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When is it Time to Let your Customer Go?

Nobody wants to lose customers or business, especially when we’ve strived so hard to build a thriving company but there are times when letting go of a customer or business relationship is the right thing to do.  The golden rule of business is that the customer or client is always right and, while this is a great attitude and can result in great customer experiences, some clients are just not the right ones for your company.  There are all sorts of reasons for this, including unrealistic expectations and personality conflict among them.  Knowing when to cut ties with a client or customer can be difficult but there are some signs to look out for when making this difficult type of decision as a business owner.

·        Communications – if communication with a client causes anxiety (either for you or for your staff members if you have any), then it may be time to cut the client loose.  It’s your responsibility as a business owner to maintain a happy and healthy environment in which to work and a client who continually upsets this balance could have a serious effect on productivity and, eventually, cash flow.  This may be a good time to point the problem customer in another direction.

·        Expectations – managing expectations is a key ingredient when it comes to creating a smooth business relationship.  If a client operates outside the scope of work outlined at the beginning of the contract or business relationship despite clear instructions to the contrary, managing their expectations is likely to become increasingly difficult.  Making changes to the scope of the work is acceptable in many cases, but if the changes are made and the client doesn’t expect to pay for the changes, then it’s probably time to let them go.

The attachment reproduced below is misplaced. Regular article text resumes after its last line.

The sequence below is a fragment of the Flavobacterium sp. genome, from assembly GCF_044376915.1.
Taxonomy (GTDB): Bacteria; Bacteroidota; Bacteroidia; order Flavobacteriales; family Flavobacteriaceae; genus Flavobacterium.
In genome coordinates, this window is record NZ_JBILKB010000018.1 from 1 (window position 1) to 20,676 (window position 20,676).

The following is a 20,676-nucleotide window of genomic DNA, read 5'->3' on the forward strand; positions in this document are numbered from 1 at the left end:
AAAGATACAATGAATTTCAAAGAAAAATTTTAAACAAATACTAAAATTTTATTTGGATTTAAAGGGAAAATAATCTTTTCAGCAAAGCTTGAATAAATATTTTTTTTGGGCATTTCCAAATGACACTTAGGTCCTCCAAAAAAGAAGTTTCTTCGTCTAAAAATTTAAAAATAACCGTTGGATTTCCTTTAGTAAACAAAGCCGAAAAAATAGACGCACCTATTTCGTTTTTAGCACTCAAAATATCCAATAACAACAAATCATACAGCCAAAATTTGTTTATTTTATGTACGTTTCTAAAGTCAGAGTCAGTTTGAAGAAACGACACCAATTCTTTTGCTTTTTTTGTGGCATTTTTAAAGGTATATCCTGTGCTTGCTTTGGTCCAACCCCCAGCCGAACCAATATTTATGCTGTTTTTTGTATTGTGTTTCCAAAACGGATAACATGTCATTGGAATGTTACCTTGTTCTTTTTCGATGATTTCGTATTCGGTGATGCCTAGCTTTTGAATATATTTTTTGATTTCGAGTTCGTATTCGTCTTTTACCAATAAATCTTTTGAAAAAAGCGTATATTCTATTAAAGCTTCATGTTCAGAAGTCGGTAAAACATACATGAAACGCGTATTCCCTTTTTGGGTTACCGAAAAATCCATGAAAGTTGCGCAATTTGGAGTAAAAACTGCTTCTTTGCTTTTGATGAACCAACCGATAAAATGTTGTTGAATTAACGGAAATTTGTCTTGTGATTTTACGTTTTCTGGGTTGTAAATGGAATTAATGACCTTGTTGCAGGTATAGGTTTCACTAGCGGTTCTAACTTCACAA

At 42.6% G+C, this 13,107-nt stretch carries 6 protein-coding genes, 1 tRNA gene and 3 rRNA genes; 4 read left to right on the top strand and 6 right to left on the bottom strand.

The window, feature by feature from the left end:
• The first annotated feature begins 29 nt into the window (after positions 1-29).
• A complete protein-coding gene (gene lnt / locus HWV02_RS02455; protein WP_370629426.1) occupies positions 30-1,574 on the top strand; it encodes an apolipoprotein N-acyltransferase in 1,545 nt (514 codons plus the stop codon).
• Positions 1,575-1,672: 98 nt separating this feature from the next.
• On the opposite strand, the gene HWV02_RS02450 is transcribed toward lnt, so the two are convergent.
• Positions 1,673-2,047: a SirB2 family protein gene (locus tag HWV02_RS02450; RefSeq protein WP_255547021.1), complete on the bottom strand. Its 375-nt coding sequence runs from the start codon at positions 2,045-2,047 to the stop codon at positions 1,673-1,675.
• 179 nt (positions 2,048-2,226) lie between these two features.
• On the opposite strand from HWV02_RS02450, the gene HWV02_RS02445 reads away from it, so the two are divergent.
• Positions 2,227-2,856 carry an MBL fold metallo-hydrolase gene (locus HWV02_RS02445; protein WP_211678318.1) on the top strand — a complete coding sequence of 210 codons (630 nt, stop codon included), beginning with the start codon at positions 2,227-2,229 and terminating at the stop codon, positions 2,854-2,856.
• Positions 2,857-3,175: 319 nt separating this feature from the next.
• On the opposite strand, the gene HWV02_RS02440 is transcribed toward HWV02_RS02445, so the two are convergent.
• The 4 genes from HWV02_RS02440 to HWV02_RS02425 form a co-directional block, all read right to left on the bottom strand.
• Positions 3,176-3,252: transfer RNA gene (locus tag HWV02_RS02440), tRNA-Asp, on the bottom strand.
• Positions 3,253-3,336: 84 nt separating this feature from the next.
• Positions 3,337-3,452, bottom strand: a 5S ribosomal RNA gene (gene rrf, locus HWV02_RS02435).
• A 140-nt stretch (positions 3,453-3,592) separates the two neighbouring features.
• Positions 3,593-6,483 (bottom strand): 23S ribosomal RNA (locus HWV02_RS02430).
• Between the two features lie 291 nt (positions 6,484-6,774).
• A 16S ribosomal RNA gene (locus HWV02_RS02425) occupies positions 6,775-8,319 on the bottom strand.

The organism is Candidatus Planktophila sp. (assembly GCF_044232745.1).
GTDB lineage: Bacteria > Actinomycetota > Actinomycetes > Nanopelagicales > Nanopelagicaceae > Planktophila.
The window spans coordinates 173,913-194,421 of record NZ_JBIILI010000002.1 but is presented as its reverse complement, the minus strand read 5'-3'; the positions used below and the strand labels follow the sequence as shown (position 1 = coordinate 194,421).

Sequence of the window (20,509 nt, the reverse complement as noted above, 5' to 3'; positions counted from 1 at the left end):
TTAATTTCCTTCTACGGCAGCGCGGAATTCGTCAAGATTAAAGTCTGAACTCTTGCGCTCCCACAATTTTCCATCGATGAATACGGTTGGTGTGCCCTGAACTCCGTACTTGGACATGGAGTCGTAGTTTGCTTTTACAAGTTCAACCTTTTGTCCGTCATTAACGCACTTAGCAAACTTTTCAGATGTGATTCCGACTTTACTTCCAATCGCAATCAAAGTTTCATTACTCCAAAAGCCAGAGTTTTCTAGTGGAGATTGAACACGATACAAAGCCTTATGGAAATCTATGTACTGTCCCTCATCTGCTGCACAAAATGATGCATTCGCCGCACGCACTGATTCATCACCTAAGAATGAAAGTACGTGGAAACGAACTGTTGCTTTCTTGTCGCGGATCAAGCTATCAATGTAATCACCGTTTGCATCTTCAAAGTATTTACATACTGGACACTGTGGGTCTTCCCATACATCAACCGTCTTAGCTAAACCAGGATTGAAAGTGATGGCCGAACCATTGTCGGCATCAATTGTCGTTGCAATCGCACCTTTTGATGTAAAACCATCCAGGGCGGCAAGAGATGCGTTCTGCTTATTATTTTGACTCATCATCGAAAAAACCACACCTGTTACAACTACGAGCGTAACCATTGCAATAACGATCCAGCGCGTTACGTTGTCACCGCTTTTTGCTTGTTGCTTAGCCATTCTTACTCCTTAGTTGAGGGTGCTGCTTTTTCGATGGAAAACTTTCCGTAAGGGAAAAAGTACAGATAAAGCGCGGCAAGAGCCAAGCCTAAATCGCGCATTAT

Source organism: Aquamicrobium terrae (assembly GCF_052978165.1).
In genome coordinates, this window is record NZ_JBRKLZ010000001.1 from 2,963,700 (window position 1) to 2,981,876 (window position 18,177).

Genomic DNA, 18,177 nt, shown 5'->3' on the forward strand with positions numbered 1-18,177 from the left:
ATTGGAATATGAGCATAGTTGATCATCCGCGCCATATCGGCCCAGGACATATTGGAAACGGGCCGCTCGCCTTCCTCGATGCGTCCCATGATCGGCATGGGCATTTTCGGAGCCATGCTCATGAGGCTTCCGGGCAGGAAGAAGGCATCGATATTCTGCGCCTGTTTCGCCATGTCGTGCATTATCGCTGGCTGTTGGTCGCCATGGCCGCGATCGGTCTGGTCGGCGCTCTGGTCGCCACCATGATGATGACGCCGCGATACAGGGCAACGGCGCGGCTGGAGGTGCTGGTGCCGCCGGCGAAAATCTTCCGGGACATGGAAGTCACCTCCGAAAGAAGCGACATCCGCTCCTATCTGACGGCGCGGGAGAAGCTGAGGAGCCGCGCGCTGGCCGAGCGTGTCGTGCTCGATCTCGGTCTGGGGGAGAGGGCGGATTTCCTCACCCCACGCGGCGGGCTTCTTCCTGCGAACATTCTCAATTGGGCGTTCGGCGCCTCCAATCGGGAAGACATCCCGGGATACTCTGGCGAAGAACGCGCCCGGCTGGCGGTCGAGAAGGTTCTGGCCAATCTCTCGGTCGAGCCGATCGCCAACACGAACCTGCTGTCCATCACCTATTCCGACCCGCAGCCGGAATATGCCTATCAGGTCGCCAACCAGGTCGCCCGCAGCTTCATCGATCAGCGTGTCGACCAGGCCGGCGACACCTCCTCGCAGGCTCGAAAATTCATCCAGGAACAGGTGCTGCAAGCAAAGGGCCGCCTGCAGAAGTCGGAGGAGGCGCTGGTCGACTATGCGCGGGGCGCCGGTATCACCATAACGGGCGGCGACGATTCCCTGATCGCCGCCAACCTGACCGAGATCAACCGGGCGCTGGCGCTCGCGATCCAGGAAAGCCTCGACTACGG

·        Continuous Questioning – a client or customer who continuously questions your services or rates is one who’s probably on the lookout for the cheapest solution.   As a business owner, you need customers who value what you offer and are willing to pay what you are worth when it comes to either products or services.  A client who is always on the lookout for the cheapest option probably doesn’t value your business offerings and will probably take their business elsewhere as soon as they find a cheaper provider.  If you believe that quality counts, then you know that you are worth what you charge.  Serious clients are those who are willing to invest in their business in order to grow in the future.

·        Disrespect – there’s no room for disrespect and rudeness in any business dealings.  If a customer is unable to deal with you or any of your team members in a polite and respectful manner, it’s time to rethink whether you should be dealing with them.  You are not obliged to enter into a toxic relationship with a customer or client – respect is a two way street and if you treat somebody with respect, then you deserve to be treated with respect in return.

 

Your customers are vital to your brand and difficult customers will not reflect your brand promise and culture.